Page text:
Peter Morales '84
In the fiercely competitive business of wine importing, there are 75 countries that export wine to the United States. In New York alone, there are 75,000 varieties for sale. So, who in their right mind would willingly start a wine importing business and turn it into a success?
A Lehigh grad, that's who. Peter Morales '84, to be exact.
With his executive background at Johnson & Johnson, Grand Metropolitan (now Diagio), and Peerless Importers, Morales gained the skills and knowledge to open his own worldwide business consulting company, Peter Andrew LLC, which specializes in international beverages. After taking on a project with South Africa, where he successfully developed plans to market wines to the United States, Morales felt ready to jump into the importing business, and 57 Main Street Imports was born.
The company was actually named after the street address in Paarl, South Africa, where the trade agreement with parent company Peter Andrew LLC took place. His travels to the Cape of Good Hope, shortly after apartheid had ended, were a remarkable homecoming of sorts. Morales explains, "Being a descendant of West Africans who landed on the Caribbean island of Trinidad and Tobago, my journey had come full circle."
Since its inception in 1999, 57 Main Street Imports has continued to expand internationally, always selecting premium wines and spirits. Morales currently gathers foreign commodities from South Africa, San Juan, Argentina, several regions of Spain and Italy, and Brogans Irish Cream from Ireland. While many would expect importing wines from Europe, typically considered old-world wine making countries, Morales often gets a raised eyebrow when people hear South Africa, since the area has not been associated with wine in the same sense as Europe.
"Perfect combination of Old World and New World"
However, he says, "South Africa is the perfect combination of Old World and New World with the first wine being produced in 1659." Yet it is superior quality that brings customers back to the newly discovered label.
So, what does a wine importer do anyway? Morales gives a chuckle before replying.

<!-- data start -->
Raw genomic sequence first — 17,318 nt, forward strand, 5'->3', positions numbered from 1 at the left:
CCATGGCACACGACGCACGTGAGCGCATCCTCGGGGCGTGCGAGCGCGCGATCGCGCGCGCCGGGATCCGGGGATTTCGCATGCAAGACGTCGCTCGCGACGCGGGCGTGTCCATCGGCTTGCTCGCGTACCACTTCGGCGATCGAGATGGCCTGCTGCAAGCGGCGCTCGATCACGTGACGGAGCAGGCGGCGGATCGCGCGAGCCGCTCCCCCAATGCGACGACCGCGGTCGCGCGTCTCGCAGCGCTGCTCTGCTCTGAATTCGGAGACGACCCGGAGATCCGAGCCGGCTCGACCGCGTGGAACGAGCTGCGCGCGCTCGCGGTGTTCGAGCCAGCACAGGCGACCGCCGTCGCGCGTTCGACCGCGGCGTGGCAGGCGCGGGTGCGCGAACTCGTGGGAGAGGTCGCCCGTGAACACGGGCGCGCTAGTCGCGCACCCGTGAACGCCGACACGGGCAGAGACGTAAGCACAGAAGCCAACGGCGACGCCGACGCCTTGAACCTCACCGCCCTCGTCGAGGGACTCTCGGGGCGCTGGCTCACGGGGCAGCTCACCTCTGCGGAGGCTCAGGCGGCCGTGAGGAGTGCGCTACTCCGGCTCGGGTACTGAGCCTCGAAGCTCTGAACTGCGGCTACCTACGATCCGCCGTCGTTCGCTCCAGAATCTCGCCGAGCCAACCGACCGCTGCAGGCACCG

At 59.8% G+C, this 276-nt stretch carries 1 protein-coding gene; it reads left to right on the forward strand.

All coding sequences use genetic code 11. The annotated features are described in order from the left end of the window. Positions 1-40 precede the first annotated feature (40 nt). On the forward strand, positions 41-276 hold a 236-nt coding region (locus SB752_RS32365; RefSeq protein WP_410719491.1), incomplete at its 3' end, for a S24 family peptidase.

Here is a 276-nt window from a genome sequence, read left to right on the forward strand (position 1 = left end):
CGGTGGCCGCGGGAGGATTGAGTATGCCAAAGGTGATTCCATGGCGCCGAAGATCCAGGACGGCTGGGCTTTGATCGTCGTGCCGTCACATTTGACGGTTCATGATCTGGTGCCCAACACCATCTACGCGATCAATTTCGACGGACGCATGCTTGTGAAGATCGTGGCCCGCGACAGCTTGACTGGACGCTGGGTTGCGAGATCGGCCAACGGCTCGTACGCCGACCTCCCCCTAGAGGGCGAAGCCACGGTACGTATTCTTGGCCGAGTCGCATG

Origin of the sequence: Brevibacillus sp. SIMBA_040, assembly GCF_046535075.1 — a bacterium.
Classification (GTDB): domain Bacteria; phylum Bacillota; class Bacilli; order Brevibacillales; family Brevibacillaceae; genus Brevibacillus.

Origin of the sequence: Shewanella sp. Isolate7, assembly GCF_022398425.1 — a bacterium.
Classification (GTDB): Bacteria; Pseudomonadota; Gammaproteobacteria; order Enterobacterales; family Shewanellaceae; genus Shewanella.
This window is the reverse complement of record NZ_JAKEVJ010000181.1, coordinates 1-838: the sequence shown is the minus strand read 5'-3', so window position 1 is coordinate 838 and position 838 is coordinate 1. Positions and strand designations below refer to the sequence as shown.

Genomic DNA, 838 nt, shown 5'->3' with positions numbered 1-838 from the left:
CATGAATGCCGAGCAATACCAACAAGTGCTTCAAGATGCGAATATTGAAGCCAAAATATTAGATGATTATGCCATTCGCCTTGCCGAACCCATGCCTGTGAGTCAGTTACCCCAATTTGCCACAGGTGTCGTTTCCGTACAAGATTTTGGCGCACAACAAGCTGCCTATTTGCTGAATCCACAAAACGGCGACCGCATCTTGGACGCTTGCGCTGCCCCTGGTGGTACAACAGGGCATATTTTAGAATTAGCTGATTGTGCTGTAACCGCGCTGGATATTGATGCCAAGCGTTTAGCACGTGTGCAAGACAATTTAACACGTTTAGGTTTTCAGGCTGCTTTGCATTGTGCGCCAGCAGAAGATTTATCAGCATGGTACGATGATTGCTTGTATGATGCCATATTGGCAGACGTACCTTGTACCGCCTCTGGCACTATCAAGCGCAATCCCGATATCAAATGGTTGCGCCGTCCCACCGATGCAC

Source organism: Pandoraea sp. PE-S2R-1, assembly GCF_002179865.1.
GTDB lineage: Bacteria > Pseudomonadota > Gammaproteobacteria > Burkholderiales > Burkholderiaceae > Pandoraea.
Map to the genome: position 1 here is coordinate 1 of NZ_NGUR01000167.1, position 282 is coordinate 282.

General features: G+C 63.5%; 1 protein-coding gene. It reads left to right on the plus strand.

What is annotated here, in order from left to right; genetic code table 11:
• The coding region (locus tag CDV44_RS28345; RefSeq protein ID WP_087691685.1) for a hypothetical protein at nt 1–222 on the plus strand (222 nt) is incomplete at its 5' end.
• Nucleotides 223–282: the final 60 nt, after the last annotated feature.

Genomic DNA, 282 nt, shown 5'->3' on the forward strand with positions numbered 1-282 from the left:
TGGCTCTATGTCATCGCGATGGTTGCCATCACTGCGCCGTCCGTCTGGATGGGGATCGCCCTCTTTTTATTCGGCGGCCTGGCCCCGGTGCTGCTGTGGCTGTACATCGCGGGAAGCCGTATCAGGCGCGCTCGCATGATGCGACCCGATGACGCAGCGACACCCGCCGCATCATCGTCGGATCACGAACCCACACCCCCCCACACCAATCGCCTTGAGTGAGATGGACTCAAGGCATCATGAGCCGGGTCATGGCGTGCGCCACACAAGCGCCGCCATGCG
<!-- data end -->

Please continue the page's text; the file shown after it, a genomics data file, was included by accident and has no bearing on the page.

"Well, you're a marketing and sales agent responsible for growing that particular label. You have to watch currency exchange rates, shipping and fuel costs, as well as exchange rates for agriculture and cultural changes." He also enjoys immersing himself in the process of wine making, such as understanding soil needs and the science involved in growing superior grapes, and he has even attended crushing sessions.
Regarding cultural changes, the United States is currently basking in greater disposable income, he explains, and people are traveling more. When they get home, they want to replicate their travel and food encounters, and that's where the wines of 57 Main Street Imports come into the picture.
Although Morales is pleased with the success of his New York company, it is his off-shoot organization, Vision 57, that brings him a special satisfaction. The program involves giving back a percentage of the company profits from South African wine sales to help improve and build schools in the Cape of Good Hope. Morales' parents taught him: "No matter how little you have, you always share." Seeing children without pencils or tablets made an impression on him. As a trader with the country, he feels a need to make a difference so eventually South Africa can do the same for other schools. Teaming with Rutgers University, a forum has been created where "an exchange of information and knowledge" takes place, he says. "It is not about us helping out those that are less fortunate, but rather an exchange of ideas" between the United States and South Africa.
According to Morales, his finest honor has been the 2005 Rutgers University "Vision of Excellence," an award that essentially recognized his outreach to others. You wouldn't expect an entrepreneur to be so humble, but it is his time spent at Lehigh that he credits with much of his success, saying, "Lehigh helped shape my business maturity and bring my business to fruition."
Lehigh Alumni Bulletin